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Vision development. What to expect during the first year of life?

The vision of a baby runs through several crucial stages, with exponential development happening during the first year of life. The harmony of relationship between structure and function is very important for a proper visual system’s structuring. This is the reason for cooperation and complementarity between Paediatric, Family Doctor and Paediatric Ophthalmologist in evaluating a baby during child health follow-up appointments. Knowing always what is happening during a child’s growth may help parents to detect and prevent eventual specific needs.


Birth: a discovery

At birth, newborns are very sensitive to light. One can perceive it by the small size of pupils, which limits the amount of light entering their eyes. Vision is significantly poor during this period, with very rudimentary reactions to visual stimuli such as slow eye and head movements towards a stimulus direction. Therefore, newborns can use peripheral vision to see something next to them – which helps them to define the general outline of a face -, but their central vision is not yet developed. Motion sensitivity is a universal characteristic of all vision systems, thus being one of the first developing functions; this explains why newborns prefer moving elements, especially the ones close to them (due to their still low visual acuity).


From two to four months: focusing and tracking

For the first two months, the eyes of a baby may seem like lacking motor coordination, especially when noticing the rhythm of their lateralisations to follow an interesting stimulus. That is normal in most cases and usually fades away during growing process. Nevertheless, such characteristic is different from a constant eye deviation, known as strabismus. Real strabismus or visual axes misalignment is not normal and barely fades away, unlikely the very common pseudo-strabismus – subjective notion of an imaginary misalignment -.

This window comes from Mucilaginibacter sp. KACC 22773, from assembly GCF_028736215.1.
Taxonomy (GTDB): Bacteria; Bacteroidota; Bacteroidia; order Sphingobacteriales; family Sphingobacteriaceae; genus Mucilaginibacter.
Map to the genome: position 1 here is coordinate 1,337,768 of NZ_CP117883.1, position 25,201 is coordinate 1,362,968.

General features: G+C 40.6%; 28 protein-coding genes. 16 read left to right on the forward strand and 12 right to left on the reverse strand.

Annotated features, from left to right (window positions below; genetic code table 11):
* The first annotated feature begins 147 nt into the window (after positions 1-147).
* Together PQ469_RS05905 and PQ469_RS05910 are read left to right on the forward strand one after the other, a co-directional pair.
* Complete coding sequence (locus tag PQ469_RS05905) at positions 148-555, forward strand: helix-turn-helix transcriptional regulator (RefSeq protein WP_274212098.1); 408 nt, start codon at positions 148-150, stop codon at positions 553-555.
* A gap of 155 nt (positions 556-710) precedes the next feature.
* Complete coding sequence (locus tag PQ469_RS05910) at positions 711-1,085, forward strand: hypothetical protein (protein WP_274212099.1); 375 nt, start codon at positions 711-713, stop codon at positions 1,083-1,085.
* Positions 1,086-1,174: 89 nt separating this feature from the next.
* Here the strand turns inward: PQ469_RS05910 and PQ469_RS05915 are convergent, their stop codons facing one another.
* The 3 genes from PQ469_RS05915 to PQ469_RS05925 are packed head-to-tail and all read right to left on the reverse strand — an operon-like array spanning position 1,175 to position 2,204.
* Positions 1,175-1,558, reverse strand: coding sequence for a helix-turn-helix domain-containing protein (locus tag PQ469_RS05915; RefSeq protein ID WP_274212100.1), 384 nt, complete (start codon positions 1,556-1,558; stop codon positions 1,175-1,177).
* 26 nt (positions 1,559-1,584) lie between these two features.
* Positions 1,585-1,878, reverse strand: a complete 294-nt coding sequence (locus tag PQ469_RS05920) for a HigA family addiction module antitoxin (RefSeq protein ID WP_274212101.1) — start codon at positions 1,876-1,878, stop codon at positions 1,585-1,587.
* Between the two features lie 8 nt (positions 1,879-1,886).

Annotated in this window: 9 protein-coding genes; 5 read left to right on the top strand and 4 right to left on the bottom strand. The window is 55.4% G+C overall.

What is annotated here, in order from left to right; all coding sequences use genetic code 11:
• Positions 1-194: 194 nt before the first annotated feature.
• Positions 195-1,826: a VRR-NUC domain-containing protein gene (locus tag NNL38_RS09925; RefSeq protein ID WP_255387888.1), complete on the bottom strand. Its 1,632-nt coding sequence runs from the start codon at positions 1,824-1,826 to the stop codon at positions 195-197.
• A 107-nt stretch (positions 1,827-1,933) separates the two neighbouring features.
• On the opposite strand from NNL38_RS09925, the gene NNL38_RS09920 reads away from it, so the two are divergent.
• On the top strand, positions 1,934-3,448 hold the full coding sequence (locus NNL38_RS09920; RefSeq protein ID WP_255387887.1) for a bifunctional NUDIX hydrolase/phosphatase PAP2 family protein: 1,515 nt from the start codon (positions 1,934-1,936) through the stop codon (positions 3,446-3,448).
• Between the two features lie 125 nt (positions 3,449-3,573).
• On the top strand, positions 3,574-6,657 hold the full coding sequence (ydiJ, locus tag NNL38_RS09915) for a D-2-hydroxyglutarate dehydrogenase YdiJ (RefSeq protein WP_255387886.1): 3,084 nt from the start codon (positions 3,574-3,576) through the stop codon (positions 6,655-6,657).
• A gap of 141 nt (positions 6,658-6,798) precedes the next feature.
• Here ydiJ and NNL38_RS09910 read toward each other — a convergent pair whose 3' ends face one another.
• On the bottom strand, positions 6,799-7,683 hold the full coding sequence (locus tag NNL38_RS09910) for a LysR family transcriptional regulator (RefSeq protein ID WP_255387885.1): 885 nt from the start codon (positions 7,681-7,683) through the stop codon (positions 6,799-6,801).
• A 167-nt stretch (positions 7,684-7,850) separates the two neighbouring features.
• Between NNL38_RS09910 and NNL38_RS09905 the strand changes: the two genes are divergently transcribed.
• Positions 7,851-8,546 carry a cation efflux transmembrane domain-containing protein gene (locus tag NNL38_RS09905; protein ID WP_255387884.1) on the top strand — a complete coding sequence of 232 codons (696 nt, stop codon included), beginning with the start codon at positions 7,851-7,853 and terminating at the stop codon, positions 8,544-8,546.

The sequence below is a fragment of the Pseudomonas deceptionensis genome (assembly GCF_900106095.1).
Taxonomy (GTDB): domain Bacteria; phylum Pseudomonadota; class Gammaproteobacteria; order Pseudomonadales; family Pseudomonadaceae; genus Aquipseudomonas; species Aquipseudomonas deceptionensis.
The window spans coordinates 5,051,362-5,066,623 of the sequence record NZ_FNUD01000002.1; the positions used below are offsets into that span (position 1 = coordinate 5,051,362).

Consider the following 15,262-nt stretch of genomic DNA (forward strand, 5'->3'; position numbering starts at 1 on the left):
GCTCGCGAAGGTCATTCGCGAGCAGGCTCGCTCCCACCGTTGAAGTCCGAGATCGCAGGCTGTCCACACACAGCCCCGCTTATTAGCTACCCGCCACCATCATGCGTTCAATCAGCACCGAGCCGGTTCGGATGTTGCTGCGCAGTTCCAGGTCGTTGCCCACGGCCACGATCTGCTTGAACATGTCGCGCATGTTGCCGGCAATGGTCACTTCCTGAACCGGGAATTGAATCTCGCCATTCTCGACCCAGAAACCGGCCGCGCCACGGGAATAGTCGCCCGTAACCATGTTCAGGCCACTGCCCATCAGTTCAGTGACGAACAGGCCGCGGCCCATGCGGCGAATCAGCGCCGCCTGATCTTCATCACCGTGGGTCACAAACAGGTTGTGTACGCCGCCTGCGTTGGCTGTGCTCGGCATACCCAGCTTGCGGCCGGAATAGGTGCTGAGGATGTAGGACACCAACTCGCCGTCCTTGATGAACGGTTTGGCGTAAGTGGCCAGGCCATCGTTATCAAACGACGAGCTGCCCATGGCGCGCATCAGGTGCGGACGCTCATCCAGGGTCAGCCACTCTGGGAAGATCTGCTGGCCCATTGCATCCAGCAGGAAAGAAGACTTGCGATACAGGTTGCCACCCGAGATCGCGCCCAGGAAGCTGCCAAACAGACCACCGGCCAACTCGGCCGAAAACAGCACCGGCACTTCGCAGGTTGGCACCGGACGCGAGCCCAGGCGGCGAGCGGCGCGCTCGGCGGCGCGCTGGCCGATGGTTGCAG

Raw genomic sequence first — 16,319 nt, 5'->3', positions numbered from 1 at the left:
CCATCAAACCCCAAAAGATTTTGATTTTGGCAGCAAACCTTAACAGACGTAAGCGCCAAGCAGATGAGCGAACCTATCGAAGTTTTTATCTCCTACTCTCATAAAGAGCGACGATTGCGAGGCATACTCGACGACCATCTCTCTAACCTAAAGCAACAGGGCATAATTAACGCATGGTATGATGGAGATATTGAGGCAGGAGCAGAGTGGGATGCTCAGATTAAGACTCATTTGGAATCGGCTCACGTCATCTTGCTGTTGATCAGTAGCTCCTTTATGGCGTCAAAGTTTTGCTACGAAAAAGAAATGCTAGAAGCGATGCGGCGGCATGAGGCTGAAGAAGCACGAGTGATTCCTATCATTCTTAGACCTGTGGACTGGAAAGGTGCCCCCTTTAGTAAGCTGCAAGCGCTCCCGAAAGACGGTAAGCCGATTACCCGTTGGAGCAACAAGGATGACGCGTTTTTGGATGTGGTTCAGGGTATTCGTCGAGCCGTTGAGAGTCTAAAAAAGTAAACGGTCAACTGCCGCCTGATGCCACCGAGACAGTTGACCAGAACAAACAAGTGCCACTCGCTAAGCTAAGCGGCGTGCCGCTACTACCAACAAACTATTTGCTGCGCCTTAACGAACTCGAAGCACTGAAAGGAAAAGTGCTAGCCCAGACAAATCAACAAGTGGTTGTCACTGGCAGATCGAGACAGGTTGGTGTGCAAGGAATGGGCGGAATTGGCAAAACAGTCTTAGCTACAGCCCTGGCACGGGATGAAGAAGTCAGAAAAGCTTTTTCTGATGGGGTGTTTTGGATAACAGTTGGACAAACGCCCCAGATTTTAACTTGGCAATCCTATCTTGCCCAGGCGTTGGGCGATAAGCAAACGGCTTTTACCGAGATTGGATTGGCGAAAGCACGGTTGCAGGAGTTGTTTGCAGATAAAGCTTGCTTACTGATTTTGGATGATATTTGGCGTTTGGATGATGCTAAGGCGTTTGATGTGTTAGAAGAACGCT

For this reason, with about two months of age, babies can generally follow a moving object as their visual coordination improves. In fact, with 3 months of age, your baby may already have enough eye and arm coordination to intercept a nearby moving object. For making it happen eyes must work together to focus and track objects. This is called binocularity.

Chromatic, absent or poor vision in the first month of life develops during the second month with the first discrimination of red-green axis and then blue axis (around 3 months of age), with a global improvement happening until the end of the first year. Therefore, by being progressively able to integrate different object characteristics, such as color, orientation and movement, which are associated to an improvement of attention and central vision, babies then start intentionally communicating, socialising, understanding and interacting with the world around them.


From five to eight months: reaching, recognising and recalling

Around five months of age, the baby’s ability to see how far an object is from them (called depth perception) has increased: they can now see the world in three dimensions and that is clear as they improve their ability to reach both far and near objects. At the same time, they are able to segment a place, discriminating its surrounding object which means they are arousing reflex or intentional interest towards a new stimulus.

In this stage, a baby may recognise their parents across a room and smile to them: they can even recall an object, even if they can only see a part of it.
Usually they start crawling around eight months of age and improve their eye-hand coordination.


From nine to twelve months: grasping, grabbing and on the go

With about nine months of age, babies generally judge distance very well. This is the time when they start standing up. By ten months of age, with visual acuity, discriminative and depth ability improvements, they can grab something between their thumb and forefinger. Object manipulation becomes more refined. With twelve months, most babies are crawling and trying to walk.


Source: American Academy of Ophthalmology –

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